Longboat attempts to keep tennis, pickleball at Bayfront

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Longboat Key Town Commissioners directed the Town Manager to determine if there is a site to build additional pickleball courts at Bayfront Park.

The decision is the latest in the Town’s initiative to accommodate the ever-growing popularity of pickleball while keeping the existing tennis courts at Bayfront Park.

Heading into the meeting last week, Town staff offered numerous proposals and possibilities including building tennis courts at Durante Park or at other sites that the Town owns.. Staff also presented the idea of leasing a pair of dilapidated private courts, which are located near the Town Public Works facility on General Harris Street, and making the necessary improvements.

The Commission listened to these options and each commissioner had a slightly different take.

Vice Mayor Ed Zunz said it would be a shame to remove tennis from Bayfront Park and especially prior to the construction of a replacement to the two tennis courts at Bayfront that staff proposed could be repurposed into six pickleball courts.

Zunz questioned if there might be space at Bayfront Park to build courts given that the Town no longer plans to construct a large cultural and recreational facility on the site as was once proposed. A cultural and arts activity center is now planned to be built on the four-plus acres the town owns to the east of Publix and Chase Bank near Town Hall.

Mayor George Spoll went further in stating that the tennis courts were part of a desired and integrated plan when the town expanded and redeveloped Bayfront Park with Sarasota County less than a decade ago.

Commissioner Ken Schneier as well as Commissioner Jack Daly both suggested that Bayfront Park was a suitable location for both activities in that there is already parking in place and that it would meet both needs and simply makes sense in a community park.

Commissioner Mike Haycock said he was a pickleball player and added that he was “admittedly biased,” but said his personal observation was that the tennis courts were not used intensively and that numerous private courts exist on the island.

One Longboat Key resident said he regularly plays tennis at Bayfront Park and that there are busy round robbins held during season and in the afternoon and evening there are very few pickleball players, but the tennis courts are often busy.

Resident and Planning and Zoning Board Chair BJ Bishop said that she town should keep its recreational offerings together at Bayfront Park and not eliminate tennis at the expense of pickleball and to find a way to build the new pickleball courts on the park property.

Town Manager Tom Harmer told Longboat Key News that he and staff will look at the entirety of Bayfront Park to see what land is available and suitable to build additional pickleball courts. The original desire of the commission was to build eight new pickleball courts on Longboat Key, and this could be accomplished if suitable land is available at the park.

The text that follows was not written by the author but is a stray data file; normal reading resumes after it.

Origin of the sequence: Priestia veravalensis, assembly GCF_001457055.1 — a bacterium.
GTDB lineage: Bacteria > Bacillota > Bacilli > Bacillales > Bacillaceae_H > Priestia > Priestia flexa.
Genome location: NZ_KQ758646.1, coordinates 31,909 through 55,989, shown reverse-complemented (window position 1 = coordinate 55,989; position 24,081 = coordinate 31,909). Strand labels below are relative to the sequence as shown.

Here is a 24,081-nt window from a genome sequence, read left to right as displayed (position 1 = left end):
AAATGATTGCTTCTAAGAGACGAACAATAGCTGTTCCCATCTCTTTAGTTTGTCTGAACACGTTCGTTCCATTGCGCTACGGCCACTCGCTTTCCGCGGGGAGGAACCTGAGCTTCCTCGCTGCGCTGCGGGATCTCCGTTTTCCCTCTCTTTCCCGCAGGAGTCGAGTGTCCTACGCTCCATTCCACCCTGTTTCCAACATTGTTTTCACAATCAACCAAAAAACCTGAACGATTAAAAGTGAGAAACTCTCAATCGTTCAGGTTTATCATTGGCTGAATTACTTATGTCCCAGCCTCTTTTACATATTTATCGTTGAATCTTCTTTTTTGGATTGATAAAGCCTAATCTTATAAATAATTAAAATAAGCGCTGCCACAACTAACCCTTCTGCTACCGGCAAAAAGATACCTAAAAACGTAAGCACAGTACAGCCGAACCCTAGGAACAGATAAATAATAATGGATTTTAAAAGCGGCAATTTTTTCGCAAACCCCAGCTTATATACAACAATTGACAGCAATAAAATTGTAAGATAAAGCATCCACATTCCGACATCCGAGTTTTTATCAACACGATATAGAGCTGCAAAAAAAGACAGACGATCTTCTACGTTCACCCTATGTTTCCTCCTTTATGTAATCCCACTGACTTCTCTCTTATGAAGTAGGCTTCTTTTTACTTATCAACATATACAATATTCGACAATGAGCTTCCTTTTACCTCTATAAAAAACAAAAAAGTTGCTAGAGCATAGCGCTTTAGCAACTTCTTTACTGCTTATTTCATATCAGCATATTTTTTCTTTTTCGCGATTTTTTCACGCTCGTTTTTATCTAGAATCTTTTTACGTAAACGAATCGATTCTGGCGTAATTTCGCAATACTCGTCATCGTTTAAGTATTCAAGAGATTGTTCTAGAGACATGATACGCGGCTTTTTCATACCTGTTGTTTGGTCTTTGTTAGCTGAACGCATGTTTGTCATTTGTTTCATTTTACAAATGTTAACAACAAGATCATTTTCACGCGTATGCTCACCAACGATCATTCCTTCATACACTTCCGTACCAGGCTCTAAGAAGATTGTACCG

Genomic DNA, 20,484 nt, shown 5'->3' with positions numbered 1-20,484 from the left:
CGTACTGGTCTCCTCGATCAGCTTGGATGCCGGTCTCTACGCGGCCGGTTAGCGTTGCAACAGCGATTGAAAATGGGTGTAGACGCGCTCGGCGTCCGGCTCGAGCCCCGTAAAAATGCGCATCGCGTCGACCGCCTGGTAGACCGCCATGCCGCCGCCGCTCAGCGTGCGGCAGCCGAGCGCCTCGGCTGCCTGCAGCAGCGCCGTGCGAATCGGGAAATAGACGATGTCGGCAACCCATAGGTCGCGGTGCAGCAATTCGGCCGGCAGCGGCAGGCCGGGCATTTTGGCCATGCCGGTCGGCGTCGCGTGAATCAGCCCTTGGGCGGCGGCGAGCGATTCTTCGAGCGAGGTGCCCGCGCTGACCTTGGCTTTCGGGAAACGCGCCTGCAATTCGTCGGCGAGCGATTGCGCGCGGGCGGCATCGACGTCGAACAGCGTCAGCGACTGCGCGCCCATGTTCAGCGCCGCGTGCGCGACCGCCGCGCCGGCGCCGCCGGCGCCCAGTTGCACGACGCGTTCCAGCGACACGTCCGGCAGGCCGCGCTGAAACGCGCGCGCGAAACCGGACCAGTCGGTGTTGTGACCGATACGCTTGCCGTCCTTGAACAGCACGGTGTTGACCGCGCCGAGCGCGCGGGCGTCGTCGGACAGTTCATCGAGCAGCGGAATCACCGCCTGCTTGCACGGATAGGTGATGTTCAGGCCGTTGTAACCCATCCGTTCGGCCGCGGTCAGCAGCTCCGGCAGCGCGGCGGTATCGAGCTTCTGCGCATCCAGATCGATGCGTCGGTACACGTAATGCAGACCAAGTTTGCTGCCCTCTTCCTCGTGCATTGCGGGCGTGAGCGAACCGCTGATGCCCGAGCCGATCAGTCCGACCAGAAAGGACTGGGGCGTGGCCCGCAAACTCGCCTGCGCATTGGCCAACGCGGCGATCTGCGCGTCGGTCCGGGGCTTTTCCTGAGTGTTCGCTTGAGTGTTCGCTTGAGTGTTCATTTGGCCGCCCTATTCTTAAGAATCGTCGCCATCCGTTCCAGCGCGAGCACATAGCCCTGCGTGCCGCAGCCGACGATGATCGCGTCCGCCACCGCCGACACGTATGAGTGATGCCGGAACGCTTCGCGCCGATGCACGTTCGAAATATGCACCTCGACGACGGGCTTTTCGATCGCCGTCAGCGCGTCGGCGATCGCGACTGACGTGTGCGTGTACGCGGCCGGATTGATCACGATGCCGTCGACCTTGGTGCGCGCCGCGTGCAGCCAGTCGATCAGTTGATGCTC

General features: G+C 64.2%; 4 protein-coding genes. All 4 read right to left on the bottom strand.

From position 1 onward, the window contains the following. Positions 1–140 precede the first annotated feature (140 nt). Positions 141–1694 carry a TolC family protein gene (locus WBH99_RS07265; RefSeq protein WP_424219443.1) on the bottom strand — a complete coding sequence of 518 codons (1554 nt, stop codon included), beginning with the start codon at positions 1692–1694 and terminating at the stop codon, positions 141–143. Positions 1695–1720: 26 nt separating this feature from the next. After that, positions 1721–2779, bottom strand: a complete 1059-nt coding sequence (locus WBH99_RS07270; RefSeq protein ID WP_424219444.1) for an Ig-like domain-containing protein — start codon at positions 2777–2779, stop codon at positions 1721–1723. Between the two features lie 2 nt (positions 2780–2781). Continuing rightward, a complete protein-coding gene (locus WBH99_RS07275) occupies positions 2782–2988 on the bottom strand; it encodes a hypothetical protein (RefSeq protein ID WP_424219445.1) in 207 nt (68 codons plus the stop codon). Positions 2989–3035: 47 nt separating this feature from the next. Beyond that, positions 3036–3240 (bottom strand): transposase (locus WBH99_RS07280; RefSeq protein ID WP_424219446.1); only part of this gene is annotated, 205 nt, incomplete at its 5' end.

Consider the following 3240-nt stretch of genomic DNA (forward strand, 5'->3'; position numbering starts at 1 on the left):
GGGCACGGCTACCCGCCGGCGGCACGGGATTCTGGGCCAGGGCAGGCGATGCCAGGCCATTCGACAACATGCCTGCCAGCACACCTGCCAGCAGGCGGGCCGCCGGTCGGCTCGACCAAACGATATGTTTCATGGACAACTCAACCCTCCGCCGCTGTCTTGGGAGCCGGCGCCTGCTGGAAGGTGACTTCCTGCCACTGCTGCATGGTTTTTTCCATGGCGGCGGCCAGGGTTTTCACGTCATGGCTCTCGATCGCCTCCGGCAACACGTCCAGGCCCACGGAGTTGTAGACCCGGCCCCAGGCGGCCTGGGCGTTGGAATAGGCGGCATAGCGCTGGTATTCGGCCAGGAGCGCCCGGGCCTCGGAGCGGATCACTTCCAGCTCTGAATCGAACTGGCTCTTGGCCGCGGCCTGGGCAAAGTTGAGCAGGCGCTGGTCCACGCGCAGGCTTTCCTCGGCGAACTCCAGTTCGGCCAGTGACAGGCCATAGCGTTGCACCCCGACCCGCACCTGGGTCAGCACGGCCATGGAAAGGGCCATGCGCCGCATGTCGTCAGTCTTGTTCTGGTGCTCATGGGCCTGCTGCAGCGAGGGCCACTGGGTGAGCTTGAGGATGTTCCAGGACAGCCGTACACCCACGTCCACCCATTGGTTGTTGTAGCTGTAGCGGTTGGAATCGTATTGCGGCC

A determination of whether the Sarasota County, or southern, section of the park could accommodate pickleball courts will depend on if that land can be utilized for active recreation. The expansion of the park and the funds used by Sarasota County for its redevelopment were for the creation of passive recreational space.

One commissioner suggested that the kayak launch could be relocated or the site of the recreational building utilized, while others eyed the green lawn that stretches between the recreational center building and the bay.

Public Works Director Isaac Brownman told the commission that storm water runoff would have to be addressed and captured due to the impervious nature of court construction.

Harmer said the commission was clear that the Town would  not proceed in repurposing any tennis courts at Bayfront Park until a decision on where to build new pickleball or replacement tennis courts is reached.

“The commission wants us to look at the entirety of Bayfront Park and see if we can have pickleball without removing tennis. I think it could be accomplished,” said Harmer.

One issue raised by Commissioner Daly is whether pickleballers will contribute to the cost of adding no less than a half dozen courts. The pickleball community originally said it would help fund the expansion, but no commitment has been made.

The town commission allocated $100,000 toward the project, but so far that is all that is budgeted.

One possibility, said Harmer, is that one or any number of pickleball courts could be lit at Bayfront Park, as the two tennis courts are presently, thereby allowing nighttime play.

The issue is slated to return at the town’s October workshop when Harmer and staff should know where pickleball is possible and at what cost.

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